Some Goshen Residents File Suit Against Legoland New York
An attorney representing a group opposed to the construction of a Legoland theme park in New York has taken legal action, alleging that the process and an Orange County community are being hijacked. He also wants the court to halt a public hearing set for Thursday.
Goshen-based attorney Michael Sussman represents Concerned Citizens for the Hudson Valley and a number of Goshen residents. He says the legal action is four-pronged.
“One, we want the court to declare that the town must do a generic environmental impact statement before it proceeds to pass major changes to local laws in the comprehensive plan,” Sussman says. “Two, we want the town planning board to be superseded by the DEC as lead agency on the basis of what we believe is clear evidence that that body is biased, predisposed in favor of the project. If that doesn’t happen, we still want the court to intervene and say that that document is incomplete, represents illegal segmentation and that, in fact, scheduling public hearing is premature.”
He refers to the state Department of Environmental Conservation. Plus, says Sussman:
“We want the court to allow a more expansive process by which this community can consider and give its comments through our planner, residents of the community about this particular project,” says Sussman. “We don’t think this project should be rushed through. We don’t think that people’s views should be disregarded. We don’t think our planners, our other experts’ views should be disregarded and given three minutes to speak.”
A December 15 public hearing is to consider amendments to the town’s comprehensive plan, the Draft Environmental Impact Statement, the proposed site plan, subdivision and special permit application, clearing and grading permit, the sale of town parcels to Merlin Entertainments and two local laws that would make Legoland in Goshen possible. One is a proposed law amending the zoning code to create a commercial recreation overlay zoning district to allow a commercial recreation facility. The second is a proposed law to amend the comprehensive plan to allow for commercial/tourism recreation uses in certain areas.
Dominic Cordisco is counsel for Merlin Entertainments. In a statement, he says, “While we respect everyone’s rights, some who disagree with our proposal seek to delay the project and deprive all members of the public from expressing their opinion. They have done this by resorting to the courts, solely in an attempt to stop the hearing and the Town’s ongoing review. Their claims are contrary to well established law and procedure, as courts defer to local agencies in the processing of applications when all legal requirements have been met – as they have been met here by the Town of Goshen. Merlin Entertainments believes in the full merit of Legoland New York and looks forward to hearing all public comment on our proposal.”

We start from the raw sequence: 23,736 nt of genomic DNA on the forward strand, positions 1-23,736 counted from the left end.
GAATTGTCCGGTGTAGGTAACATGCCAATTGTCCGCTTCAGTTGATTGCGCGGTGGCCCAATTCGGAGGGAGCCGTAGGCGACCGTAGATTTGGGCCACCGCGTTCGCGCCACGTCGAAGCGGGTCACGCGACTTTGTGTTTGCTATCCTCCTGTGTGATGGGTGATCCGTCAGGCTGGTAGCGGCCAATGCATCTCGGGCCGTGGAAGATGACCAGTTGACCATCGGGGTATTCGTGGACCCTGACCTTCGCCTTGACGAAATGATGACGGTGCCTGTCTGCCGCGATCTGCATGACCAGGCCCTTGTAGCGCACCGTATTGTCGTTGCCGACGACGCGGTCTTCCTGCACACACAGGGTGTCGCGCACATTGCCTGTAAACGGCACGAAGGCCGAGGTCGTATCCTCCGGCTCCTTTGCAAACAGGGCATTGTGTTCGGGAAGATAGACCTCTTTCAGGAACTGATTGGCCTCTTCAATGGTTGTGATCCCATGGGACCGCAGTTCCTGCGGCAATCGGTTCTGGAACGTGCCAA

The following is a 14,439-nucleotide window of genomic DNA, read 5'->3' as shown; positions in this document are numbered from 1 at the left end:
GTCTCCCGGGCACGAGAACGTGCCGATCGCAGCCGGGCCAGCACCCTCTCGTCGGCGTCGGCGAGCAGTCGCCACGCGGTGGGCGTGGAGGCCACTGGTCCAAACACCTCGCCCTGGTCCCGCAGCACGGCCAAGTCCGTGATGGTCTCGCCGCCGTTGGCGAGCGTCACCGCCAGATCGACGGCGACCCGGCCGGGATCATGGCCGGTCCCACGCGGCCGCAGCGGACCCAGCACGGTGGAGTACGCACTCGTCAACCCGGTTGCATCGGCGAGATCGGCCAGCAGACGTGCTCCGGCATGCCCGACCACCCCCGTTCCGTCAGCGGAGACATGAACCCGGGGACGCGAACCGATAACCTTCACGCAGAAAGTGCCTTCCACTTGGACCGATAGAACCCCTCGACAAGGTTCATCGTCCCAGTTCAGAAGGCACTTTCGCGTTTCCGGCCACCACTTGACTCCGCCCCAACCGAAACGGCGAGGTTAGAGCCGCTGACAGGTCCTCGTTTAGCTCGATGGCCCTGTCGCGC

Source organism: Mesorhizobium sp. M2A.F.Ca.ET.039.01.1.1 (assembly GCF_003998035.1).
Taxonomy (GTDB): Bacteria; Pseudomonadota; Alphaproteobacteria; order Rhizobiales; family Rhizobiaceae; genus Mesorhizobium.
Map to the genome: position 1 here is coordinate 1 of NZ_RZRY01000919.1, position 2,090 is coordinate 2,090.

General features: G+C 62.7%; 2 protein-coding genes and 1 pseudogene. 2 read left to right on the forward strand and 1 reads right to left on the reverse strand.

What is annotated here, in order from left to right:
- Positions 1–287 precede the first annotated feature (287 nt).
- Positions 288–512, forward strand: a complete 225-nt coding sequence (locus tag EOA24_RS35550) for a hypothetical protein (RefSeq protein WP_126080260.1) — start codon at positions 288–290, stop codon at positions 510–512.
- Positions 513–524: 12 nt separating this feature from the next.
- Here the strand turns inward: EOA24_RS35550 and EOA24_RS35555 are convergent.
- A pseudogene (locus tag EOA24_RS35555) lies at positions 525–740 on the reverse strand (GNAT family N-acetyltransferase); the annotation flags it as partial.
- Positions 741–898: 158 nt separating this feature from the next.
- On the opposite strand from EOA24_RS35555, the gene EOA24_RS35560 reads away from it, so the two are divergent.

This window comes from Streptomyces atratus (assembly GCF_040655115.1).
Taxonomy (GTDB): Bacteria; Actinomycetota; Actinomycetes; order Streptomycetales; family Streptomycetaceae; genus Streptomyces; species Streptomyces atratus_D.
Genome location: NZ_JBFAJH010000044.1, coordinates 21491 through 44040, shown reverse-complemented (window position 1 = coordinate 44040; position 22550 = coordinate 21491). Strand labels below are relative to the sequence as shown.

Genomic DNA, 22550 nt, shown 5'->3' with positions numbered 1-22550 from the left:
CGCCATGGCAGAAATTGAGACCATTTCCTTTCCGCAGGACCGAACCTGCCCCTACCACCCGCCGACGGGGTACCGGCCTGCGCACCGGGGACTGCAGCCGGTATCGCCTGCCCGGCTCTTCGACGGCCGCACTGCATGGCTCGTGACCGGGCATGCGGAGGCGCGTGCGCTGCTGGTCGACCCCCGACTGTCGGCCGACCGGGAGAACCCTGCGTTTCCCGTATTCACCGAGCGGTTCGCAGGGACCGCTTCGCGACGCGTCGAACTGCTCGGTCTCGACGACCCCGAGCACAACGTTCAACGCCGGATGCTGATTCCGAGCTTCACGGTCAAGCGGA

Sussman contends that at issue is not the substance of the Legoland proposal, but the process. Stephen Gross is a principal with Hudson Highlands Environmental Consulting and consultant for Concerns Citizens for the Hudson Valley. He contends the draft environmental impact statement is lacking.
“It’s missing major components. The two most glaring of those are, number one, that the town is looking to rezone 522 acres of land to allow amusement park use,” Gross says. “And this proposal that’s before them is only addressing, at most, 153 acres, leaving the bulk of the property unstudied.”
He says the second issue concerns water, highlighted by this year’s drought.
“There’s nothing in the EIS, there’s nothing in any documents, because we’ve gone through the Village of Goshen’s documents as well, there’s nothing to indicate whether or not they do have sufficient water not only to supply Legoland but also to supply the future needs of the Village of Goshen itself,” says Gross. “So these are the glaring omissions among many, there are many other omissions, but these are the most glaring, and the Town of Goshen needs to be critically concerned about these issues before they move forward too quickly.”
The town supervisor did not respond to a request for comment. Merlin Entertainments is set to invest some half-a-billion dollars over five years into the development of Legoland New York on about 140 acres of a 523-acre site consisting of 15 parcels. Plans call for a theme park with rides and attractions, an aquarium, theaters, restaurants, and a 250- room hotel. Those unable to attend Thursday’s 7:30 p.m. public hearing may submit written comments for at least 10 days following the hearing. Sussman says a court date on the matter has been scheduled for the morning of December 14.
Meanwhile, Merlin Entertainments received a $3 million regional economic development grant for Legoland New York, as announced by Governor Andrew Cuomo last week.